Personal Journeys with Gramma

Life adventures, inspiration and insight; shared in articles, advice, personal chats and pictures.

What is it like to write a second novel? What is it like to write novels at all?

My second novel is venturing into the world. I can’t say I’m surprised to be in this spot, because I’ve held being a professional novelist as a goal since I was twelve. (Thankfully, my writing has improved since then.) However, I didn’t foresee how long it would take for me to reach this point or what the experience would look like.

After writing my first published novel DEATH LOST DOMINION in about twelve self-destructive weeks (I was under an imposed deadline), I spent three years on THE WOMAN WHO SAW SOULS. When I want to begin a novel, I open myself to concept ideas. I look for an instance of life that intrigues me. This time the process began with a Facebook post that asked something like, “How differently would you treat people if you could see their souls?” I started wondering what would a regular person see, and how would it change the way he or she behaves? I didn’t realize how long it would take me to answer my question in the form of a story that I approved as believable and engaging.

Writing nonfiction is far easier for me, but not as much fun as fiction. It’s like writing for school, and I spent PLENTY of time in school. There are set rules of expository structure that become second nature. Writing my first novel, DEATH LOST DOMINION, so quickly took me into territories I probably would’ve avoided if I’d had a chance to be prudent. Perhaps the pressure suited the narrative. This time I couldn’t work that fast because I had to research my subject matter.

Recently, a quiz in Dr. Judith Orloff’s book The Empath’s Survival Guide certified me as a full-blown empath. When my spiritually aware friends read my new manuscript, they smirked as I protested that I know nothing about empaths or spirits. They said I know more than I realize. To finish this book, I needed all of my intuition and a good dose of their expertise and experience. (I cite a couple of my sources at the end of the book, but to cite them beforehand would be a spoiler.)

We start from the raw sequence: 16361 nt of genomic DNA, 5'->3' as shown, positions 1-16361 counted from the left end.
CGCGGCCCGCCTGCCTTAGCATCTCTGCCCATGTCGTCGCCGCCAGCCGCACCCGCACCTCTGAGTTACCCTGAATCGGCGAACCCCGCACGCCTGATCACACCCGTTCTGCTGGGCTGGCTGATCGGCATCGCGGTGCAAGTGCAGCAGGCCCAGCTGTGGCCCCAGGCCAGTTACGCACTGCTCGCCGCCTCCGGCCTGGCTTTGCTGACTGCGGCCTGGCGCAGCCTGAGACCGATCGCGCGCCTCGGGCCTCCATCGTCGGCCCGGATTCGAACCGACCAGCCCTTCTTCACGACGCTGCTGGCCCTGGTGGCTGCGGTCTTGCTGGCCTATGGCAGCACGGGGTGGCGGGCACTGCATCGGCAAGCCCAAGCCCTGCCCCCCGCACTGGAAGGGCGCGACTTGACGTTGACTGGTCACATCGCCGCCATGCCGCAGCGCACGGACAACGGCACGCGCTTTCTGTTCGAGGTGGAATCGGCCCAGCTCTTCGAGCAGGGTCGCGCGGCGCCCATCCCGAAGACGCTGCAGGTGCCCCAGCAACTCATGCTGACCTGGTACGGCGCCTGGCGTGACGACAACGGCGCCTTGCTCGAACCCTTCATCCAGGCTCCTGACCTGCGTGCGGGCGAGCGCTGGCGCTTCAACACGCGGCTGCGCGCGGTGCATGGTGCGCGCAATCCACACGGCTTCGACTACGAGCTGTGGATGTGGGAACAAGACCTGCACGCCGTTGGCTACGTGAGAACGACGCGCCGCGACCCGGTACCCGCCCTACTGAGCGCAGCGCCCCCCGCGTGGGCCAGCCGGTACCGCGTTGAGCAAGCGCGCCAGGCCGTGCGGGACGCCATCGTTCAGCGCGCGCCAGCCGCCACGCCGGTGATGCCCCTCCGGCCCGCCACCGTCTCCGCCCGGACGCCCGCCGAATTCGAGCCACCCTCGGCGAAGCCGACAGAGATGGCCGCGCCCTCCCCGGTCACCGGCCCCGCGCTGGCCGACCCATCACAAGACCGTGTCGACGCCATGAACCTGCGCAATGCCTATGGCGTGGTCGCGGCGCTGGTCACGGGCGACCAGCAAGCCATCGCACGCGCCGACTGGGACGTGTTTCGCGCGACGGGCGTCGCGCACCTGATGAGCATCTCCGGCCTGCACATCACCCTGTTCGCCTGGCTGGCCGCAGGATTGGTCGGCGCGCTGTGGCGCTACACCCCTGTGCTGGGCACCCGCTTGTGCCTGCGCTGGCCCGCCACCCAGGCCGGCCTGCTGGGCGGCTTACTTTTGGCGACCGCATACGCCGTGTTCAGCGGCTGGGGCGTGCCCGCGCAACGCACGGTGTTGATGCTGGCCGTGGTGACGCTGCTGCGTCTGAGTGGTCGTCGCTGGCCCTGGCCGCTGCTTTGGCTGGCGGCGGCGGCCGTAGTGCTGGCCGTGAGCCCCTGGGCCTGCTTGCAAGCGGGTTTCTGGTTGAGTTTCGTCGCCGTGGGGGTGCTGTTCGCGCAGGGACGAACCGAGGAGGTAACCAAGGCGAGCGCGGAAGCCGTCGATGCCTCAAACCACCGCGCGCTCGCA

At any rate, as I began writing, I struggled to find my voice and feel my way through my story. My main character finally pushed me aside so she could tell her own tale, and other characters eventually followed her lead. They were right. What was happening was, of course, primarily coming from within them, from within their souls.

In the meantime, our family experienced a major tragedy—an unexpected death that was more than a simple passing. It was a hole blown into our family and the community, as well. I told myself I could write on—as you write on through so many papers in college whether or not your life is under control. But I had lost more than a person central to my life. I had lost my perspective on my work. My words danced around in mundane patterns to uneven beats. My writer friends stepped up to buoy me. When they offered comments, I nodded. “Of course!” wondering why I didn’t see the problem first. Without them, I would’ve quit.

When I write from all I know, I begin by writing what will be a shell of the final product. Most of the plot is there, as are most of the characters, but the work is thin, brittle, and uneven. Then I begin the rewrites. I try to build each scene—each chapter as I would in a screenplay. I write for pacing and contrast and personalities and transitions. I do what I can to perfect my word choices. And one day the end tells me what I’ve been writing about, so then I need to go back to see if I set the stage properly.

I don’t want to write the same book more than once, and I didn’t in the case of these two novels. THE WOMAN WHO SAW SOULS is a thriller/romance/ghost story/family drama. I hope my readers find my explorations entertaining. Please feel free to contact me if you have any questions or if you want to share your perspective. Like Charlotte in the novel, I believe we all work together.

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